• Accommodation and food services operations with NAICS codes starting with 72 that have fewer than 500 employees per physical location.
  • Sec. 501(c)(6) business leagues, such as chambers of commerce, visitors’ bureaus, etc., and “destination marketing organizations” that have 300 or fewer employees and do not receive more than 15% of receipts from lobbying. The lobbying activities must comprise no more than 15% of the organization’s total activities and have cost no more than $1 million during the most recent tax year that ended prior to Feb. 15. 2020. Sports leagues are not eligible.
  • News organizations that are majority-owned or controlled by an NAICS code 511110 or 5151 business or not-for-profit public broadcasting entities with a trade or business under NAICS code 511110 or 5151. The size limit for this category is no more than 500 employees per location.

Borrowers are eligible for a second-draw PPP loan of up to $2 million, provided they have:

  • 300 or fewer employees.
  • Used or will use the full amount of their first PPP loan on or before the expected date for the second PPP loan to be disbursed to the borrower. The IFR also clarifies that the borrower must have spent the full amount of the first PPP loan on eligible expenses.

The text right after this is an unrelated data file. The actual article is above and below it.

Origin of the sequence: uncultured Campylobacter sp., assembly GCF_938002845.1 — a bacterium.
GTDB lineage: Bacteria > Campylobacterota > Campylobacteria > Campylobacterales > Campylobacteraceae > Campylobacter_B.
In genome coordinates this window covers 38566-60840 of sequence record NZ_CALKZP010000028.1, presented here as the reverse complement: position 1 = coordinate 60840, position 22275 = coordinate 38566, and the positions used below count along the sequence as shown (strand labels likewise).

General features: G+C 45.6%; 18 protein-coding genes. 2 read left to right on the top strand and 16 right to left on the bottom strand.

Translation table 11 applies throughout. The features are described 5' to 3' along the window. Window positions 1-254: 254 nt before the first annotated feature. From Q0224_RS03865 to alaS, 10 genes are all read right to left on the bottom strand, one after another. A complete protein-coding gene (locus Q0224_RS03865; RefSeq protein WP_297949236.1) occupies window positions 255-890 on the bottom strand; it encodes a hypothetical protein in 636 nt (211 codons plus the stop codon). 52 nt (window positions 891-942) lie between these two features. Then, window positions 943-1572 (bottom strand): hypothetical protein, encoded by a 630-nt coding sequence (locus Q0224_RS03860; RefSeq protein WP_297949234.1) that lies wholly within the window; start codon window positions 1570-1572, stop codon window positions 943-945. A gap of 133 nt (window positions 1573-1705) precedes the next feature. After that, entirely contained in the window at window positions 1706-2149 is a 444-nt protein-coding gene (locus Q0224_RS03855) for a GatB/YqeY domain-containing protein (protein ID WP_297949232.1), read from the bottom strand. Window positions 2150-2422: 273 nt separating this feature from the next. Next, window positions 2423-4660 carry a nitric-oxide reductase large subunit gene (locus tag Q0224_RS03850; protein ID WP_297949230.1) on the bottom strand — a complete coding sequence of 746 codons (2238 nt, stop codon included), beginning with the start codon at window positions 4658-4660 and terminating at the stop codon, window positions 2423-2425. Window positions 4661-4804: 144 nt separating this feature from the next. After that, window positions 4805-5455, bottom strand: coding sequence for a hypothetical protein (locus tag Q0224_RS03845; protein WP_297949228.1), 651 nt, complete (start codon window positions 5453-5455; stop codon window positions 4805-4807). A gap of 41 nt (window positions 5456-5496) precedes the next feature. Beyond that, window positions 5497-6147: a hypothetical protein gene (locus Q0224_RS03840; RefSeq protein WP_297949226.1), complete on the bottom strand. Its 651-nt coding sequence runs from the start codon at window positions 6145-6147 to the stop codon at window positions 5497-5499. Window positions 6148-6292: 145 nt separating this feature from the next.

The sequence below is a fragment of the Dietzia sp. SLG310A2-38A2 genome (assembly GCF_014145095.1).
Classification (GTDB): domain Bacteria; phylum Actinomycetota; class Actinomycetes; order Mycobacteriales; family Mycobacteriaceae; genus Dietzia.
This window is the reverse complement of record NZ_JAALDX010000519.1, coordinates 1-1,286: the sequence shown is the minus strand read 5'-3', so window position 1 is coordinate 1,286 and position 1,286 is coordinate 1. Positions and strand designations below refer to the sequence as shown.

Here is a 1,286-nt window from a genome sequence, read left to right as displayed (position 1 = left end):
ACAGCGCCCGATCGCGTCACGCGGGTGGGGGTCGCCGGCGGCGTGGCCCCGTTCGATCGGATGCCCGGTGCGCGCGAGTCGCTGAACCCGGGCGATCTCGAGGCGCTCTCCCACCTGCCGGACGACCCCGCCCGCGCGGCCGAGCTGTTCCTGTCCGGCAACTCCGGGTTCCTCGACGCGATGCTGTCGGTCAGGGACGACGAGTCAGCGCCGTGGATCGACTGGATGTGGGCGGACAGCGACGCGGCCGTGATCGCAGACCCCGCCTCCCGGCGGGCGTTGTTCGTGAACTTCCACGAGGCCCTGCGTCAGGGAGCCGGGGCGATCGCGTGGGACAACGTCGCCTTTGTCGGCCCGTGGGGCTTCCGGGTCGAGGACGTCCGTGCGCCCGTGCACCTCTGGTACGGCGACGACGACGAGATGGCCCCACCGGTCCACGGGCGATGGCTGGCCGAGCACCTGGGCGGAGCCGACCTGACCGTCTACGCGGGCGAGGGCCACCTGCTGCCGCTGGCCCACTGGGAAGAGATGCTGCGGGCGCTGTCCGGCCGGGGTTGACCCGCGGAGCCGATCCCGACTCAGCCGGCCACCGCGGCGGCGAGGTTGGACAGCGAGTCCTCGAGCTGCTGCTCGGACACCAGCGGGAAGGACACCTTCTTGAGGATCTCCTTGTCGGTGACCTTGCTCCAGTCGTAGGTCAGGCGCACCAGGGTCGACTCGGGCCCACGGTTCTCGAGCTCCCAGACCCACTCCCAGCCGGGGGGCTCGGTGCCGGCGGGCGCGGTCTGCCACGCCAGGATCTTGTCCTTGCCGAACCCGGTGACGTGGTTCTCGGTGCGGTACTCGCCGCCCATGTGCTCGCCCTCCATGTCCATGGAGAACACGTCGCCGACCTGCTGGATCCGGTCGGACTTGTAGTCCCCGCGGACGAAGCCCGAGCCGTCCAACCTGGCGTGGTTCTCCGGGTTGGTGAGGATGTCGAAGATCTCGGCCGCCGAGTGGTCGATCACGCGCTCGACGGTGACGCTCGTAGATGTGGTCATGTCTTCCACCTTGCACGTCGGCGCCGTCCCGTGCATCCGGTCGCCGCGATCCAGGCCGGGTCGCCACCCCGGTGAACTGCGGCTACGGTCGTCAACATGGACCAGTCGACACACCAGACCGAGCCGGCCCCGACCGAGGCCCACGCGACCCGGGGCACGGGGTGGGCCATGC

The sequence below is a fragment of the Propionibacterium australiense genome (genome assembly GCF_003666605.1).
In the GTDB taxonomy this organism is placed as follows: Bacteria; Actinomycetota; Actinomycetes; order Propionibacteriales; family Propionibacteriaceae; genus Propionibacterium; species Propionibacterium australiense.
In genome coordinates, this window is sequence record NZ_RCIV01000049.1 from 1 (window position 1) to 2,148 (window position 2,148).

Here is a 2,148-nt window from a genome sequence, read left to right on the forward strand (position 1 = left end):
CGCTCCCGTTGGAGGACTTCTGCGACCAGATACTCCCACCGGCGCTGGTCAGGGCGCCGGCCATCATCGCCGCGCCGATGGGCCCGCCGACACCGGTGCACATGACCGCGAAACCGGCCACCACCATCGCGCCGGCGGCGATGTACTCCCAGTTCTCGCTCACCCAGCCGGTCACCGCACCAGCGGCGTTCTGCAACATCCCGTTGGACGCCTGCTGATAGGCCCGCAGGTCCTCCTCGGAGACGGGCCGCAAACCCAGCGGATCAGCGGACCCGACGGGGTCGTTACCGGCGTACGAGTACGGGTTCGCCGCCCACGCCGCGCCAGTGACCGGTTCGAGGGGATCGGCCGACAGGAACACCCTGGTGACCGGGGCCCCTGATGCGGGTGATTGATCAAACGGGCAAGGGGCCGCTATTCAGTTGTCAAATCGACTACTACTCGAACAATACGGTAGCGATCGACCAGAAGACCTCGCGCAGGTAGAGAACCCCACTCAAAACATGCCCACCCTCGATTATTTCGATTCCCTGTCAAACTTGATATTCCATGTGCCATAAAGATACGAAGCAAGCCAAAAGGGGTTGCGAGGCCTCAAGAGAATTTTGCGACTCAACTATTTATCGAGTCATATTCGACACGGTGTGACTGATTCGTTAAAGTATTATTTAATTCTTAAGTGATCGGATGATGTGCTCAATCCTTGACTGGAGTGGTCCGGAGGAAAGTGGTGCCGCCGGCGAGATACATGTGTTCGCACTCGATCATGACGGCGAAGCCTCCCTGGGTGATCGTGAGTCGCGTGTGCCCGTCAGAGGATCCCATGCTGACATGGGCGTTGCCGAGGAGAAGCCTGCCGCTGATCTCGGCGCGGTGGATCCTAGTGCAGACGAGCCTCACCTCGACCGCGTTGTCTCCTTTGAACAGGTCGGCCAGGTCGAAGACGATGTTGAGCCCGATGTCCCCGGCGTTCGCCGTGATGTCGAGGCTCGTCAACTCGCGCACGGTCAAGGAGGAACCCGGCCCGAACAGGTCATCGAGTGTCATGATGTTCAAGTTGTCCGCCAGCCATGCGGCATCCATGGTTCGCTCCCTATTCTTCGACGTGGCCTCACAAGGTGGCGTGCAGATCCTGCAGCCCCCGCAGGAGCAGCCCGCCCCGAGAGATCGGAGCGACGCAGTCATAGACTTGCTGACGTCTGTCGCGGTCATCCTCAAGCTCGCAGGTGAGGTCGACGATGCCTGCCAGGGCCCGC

• Experienced a revenue reduction of 25% or more in all or part of 2020 compared with all or part of 2019. This is calculated by comparing gross receipts in any 2020 quarter with an applicable quarter in 2019, or, in a provision added in the IFR, a borrower that was in operation for all four quarters of 2019 can submit copies of its annual tax forms that show a reduction in annual receipts of 25% or greater in 2020 compared with 2019.

AICPA experts discuss the latest on the PPP and other small business aid programs during a biweekly virtual town hall. The webcasts, which provide CPE credit, are free to AICPA members. Go to the AICPA Town Hall Series webpage for more information and to register.

Accounting firms can prepare and process applications for PPP on the CPA Business Funding Portal, created by the AICPA, CPA.com and fintech partner Biz2Credit.

The AICPA’s Paycheck Protection Program Resources page houses resources and tools produced by the AICPA to help address the economic impact of the coronavirus.

For more news and reporting on the coronavirus and how CPAs can handle challenges related to the outbreak, visit the JofA’s coronavirus resources page or subscribe to our email alerts for breaking PPP news.

— Jeff Drew (Jeff.Drew@aicpa-cima.com) is a JofA senior editor.